Side Effects with Dr Sumayya Ebrahim

Vaginal laser as a treatment option for vaginal atrophy after menopause or cancer treatment shows great promise. The main attraction being that it is a non-hormonal alternative. Early studies show it to be safe and effective, despite its hefty price tag.

It is estimated that four to six of every 10 women experiencing menopause suffer from vaginal dryness and painful intercourse. This is due to oestrogen levels dropping which causes the skin lining of the vaginal walls to undergo certain changes. It becomes thinner and loses its elasticity. The glands in the area are no longer able to create natural lubrication during sexual intercourse or otherwise.

Vaginal dryness and the resultant painful intercourse can be a very distressing problem at this stage of life. “It feels like my vagina is too tight…It feels like the skin is going to split…It feels like sandpaper rubbing in my vagina during sex.”

In medical terms, we call this vaginal atrophy; this condition is unfortunately not only confined to women who reach menopause naturally. Women who’ve undergone treatment for breast cancer using chemotherapy and/or anti-oestrogen therapy may also encounter this.

The treatment option that we know definitely works, from research and clinical experience, is vaginal oestrogen treatment. This comes in two product forms: Vagifem (a single-dose vaginal oestrogen tablet) or Premarin cream (inserted into the vagina twice weekly). The dose is low enough so as not to increase oestrogen levels in the bloodstream therefore it potentially cannot cause a recurrence of an oestrogen-sensitive breast cancer.

In some women, and, in particular, breast cancer survivors, the use of oestrogen, even in these dosages is not an acceptable option. Fear of recurrence remains of paramount concern. This is where vaginal laser enters the treatment stage.

This therapy provides many women with relief of the symptoms of vaginal atrophy with no concerns of affecting hormone levels.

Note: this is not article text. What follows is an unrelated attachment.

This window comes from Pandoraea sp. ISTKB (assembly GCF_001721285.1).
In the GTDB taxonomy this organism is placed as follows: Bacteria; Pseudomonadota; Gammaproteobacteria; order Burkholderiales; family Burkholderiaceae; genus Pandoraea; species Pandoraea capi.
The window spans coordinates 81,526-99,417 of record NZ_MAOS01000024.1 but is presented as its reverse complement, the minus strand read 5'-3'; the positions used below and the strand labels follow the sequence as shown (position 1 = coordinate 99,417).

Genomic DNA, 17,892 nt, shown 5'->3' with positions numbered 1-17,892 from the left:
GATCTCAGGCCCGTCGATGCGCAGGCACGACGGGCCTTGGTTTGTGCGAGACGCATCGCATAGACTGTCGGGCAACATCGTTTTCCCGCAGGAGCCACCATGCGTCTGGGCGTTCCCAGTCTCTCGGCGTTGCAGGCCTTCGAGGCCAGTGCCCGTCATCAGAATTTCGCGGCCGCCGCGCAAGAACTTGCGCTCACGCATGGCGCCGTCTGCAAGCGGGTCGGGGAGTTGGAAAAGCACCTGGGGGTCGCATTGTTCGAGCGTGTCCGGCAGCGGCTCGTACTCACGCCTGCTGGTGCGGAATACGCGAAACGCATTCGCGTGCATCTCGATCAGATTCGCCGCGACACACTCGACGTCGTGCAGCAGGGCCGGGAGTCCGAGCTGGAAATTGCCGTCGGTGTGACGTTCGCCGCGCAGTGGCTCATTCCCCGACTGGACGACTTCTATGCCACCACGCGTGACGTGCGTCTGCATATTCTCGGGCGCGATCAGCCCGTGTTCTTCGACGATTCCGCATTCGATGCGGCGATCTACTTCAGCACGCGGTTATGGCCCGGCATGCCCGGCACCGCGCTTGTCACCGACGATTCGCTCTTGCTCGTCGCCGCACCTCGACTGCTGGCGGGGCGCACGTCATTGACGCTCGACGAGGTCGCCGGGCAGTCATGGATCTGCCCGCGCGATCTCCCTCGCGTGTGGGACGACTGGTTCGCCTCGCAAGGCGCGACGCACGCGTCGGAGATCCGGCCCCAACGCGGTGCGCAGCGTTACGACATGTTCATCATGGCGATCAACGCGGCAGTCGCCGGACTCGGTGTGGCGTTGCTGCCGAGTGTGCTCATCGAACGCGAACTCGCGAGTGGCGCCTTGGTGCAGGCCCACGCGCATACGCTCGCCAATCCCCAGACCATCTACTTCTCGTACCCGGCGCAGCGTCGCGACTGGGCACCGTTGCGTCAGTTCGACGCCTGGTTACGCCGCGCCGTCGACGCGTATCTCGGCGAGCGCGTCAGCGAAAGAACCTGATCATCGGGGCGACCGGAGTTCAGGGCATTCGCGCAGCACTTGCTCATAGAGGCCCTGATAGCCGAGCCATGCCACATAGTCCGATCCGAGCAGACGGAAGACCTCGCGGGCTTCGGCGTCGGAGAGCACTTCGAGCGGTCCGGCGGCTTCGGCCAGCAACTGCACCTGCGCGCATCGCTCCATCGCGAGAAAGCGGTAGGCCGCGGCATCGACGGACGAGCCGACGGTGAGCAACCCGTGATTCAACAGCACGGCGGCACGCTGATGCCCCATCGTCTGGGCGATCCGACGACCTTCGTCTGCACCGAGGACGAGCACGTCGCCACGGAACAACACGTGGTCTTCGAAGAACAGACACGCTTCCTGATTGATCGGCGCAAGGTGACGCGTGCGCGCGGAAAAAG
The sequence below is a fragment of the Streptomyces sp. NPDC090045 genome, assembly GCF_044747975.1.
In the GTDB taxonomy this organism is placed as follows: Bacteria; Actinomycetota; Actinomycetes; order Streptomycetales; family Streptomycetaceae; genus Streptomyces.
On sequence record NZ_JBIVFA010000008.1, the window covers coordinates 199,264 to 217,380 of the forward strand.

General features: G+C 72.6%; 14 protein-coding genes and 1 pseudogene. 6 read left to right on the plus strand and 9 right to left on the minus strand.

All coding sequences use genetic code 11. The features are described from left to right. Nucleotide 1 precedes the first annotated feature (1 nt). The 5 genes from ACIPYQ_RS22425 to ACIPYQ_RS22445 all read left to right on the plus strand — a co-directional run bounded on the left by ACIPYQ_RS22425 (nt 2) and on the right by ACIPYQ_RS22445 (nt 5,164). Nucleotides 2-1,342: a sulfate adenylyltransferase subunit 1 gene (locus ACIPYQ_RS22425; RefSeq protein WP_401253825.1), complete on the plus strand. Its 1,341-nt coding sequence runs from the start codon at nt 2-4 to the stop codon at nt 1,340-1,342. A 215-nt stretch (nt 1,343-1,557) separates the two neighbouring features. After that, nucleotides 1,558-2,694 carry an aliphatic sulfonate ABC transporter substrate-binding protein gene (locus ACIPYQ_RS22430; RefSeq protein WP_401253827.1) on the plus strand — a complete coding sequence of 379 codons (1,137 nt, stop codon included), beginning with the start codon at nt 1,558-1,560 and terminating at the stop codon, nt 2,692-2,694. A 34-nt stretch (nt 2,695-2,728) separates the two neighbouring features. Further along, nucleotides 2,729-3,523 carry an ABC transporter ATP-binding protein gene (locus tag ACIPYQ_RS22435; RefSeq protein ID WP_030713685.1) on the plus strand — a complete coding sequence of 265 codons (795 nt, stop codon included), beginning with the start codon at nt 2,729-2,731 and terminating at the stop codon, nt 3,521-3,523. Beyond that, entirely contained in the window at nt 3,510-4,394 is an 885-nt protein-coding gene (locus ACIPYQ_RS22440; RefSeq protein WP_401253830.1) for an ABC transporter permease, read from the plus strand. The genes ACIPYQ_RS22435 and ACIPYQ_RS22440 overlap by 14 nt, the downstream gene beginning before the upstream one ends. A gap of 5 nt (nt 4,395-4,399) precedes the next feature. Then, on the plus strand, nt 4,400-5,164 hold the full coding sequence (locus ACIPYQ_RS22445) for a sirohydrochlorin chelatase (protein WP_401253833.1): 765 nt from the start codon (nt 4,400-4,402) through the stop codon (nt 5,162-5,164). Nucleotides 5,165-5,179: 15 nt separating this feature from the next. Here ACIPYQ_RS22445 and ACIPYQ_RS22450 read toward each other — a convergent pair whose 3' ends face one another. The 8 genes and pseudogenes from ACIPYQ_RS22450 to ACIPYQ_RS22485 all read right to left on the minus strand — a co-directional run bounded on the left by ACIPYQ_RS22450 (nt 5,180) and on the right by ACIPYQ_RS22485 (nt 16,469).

How it works

There are two types of laser machines available in South Africa: RenovaLase – Erbium: YAG laser and Carbon dioxide (CO2) laser.

After a careful gynaecological evaluation for suitability, a local anaesthetic cream is applied to the vaginal area. Thereafter, the laser probe is inserted into the vagina and treatment is started. Each treatment session lasts for about 15-30 minutes. Afterwards, the patient can return to normal activity; the only restriction is no intercourse for a week after the procedure.

The laser heats up the collagen in the connective tissue of the vaginal area. In doing so, it causes changes which encourage new blood vessel and new healthy tissue growth. In other words, the vaginal lining grows thicker and stronger with more elasticity.

Treatment sessions typically are spaced four to six weeks apart. Usually between two to four treatments are required for the desired outcome.

Are there side effects?

Side effects are minimal. During the procedure, some tingling and heat can be felt. After the procedure, a discharge or light bleeding can occur for one to three days.

Are there studies to support it?

There have been several studies that have evaluated vaginal laser to treat vaginal atrophy:

  • One study looking at 50 women over 12 weeks, reported an 84% patient satisfaction rate.

  • In another study of 120 patients, 90% reported a reduction in pain during intercourse.

  • A study focusing on Erbium: YAG laser in patients with gynaecological cancer, found changes in the vaginal lining comparable to those obtained with vaginal oestrogen treatment. This study found that laser was a safe and effective option for vaginal atrophy in cancer survivors.

Is this covered by medical aid?
Unfortunately, this procedure is not covered by medical aid. Medical aids don’t cover vaginal oestrogen therapy either. Laser technology is expensive with one treatment session costing between R4000 to R5000.

MEET OUR EXPERT - Dr Sumayya Ebrahim

Dr Sumayya Ebrahim is a gynaecologist in private practice in Johannesburg. She is also a blogger. Check out her blog “vaginations by Dr E” on